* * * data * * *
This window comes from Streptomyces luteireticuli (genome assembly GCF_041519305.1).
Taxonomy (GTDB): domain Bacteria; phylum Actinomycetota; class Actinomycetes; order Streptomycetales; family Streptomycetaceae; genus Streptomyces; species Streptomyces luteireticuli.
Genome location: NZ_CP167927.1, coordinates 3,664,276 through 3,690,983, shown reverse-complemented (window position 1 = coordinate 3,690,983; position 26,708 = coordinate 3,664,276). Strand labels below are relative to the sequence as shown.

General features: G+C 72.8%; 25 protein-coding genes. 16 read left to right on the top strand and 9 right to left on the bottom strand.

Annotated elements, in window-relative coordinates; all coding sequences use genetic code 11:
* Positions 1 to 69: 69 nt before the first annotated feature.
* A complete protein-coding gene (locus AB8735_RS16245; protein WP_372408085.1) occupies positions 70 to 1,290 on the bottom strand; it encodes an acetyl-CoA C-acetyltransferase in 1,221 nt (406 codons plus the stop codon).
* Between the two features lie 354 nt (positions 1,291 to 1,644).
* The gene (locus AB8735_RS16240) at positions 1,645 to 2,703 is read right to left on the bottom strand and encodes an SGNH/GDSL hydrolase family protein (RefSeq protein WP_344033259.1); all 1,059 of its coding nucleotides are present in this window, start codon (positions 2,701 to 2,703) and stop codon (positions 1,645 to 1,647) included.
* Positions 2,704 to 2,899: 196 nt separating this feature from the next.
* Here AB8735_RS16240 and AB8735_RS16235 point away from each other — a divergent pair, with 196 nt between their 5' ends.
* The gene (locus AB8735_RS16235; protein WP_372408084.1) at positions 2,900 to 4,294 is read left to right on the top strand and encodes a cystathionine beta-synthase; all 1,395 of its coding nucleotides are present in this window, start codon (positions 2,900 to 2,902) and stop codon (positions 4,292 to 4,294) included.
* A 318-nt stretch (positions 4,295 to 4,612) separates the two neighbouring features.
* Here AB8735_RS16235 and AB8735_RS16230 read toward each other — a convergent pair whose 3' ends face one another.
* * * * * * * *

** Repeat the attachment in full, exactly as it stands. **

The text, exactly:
This window comes from Streptomyces luteireticuli (genome assembly GCF_041519305.1).
Taxonomy (GTDB): domain Bacteria; phylum Actinomycetota; class Actinomycetes; order Streptomycetales; family Streptomycetaceae; genus Streptomyces; species Streptomyces luteireticuli.
Genome location: NZ_CP167927.1, coordinates 3,664,276 through 3,690,983, shown reverse-complemented (window position 1 = coordinate 3,690,983; position 26,708 = coordinate 3,664,276). Strand labels below are relative to the sequence as shown.

General features: G+C 72.8%; 25 protein-coding genes. 16 read left to right on the top strand and 9 right to left on the bottom strand.

Annotated elements, in window-relative coordinates; all coding sequences use genetic code 11:
* Positions 1 to 69: 69 nt before the first annotated feature.
* A complete protein-coding gene (locus AB8735_RS16245; protein WP_372408085.1) occupies positions 70 to 1,290 on the bottom strand; it encodes an acetyl-CoA C-acetyltransferase in 1,221 nt (406 codons plus the stop codon).
* Between the two features lie 354 nt (positions 1,291 to 1,644).
* The gene (locus AB8735_RS16240) at positions 1,645 to 2,703 is read right to left on the bottom strand and encodes an SGNH/GDSL hydrolase family protein (RefSeq protein WP_344033259.1); all 1,059 of its coding nucleotides are present in this window, start codon (positions 2,701 to 2,703) and stop codon (positions 1,645 to 1,647) included.
* Positions 2,704 to 2,899: 196 nt separating this feature from the next.
* Here AB8735_RS16240 and AB8735_RS16235 point away from each other — a divergent pair, with 196 nt between their 5' ends.
* The gene (locus AB8735_RS16235; protein WP_372408084.1) at positions 2,900 to 4,294 is read left to right on the top strand and encodes a cystathionine beta-synthase; all 1,395 of its coding nucleotides are present in this window, start codon (positions 2,900 to 2,902) and stop codon (positions 4,292 to 4,294) included.
* A 318-nt stretch (positions 4,295 to 4,612) separates the two neighbouring features.
* Here AB8735_RS16235 and AB8735_RS16230 read toward each other — a convergent pair whose 3' ends face one another.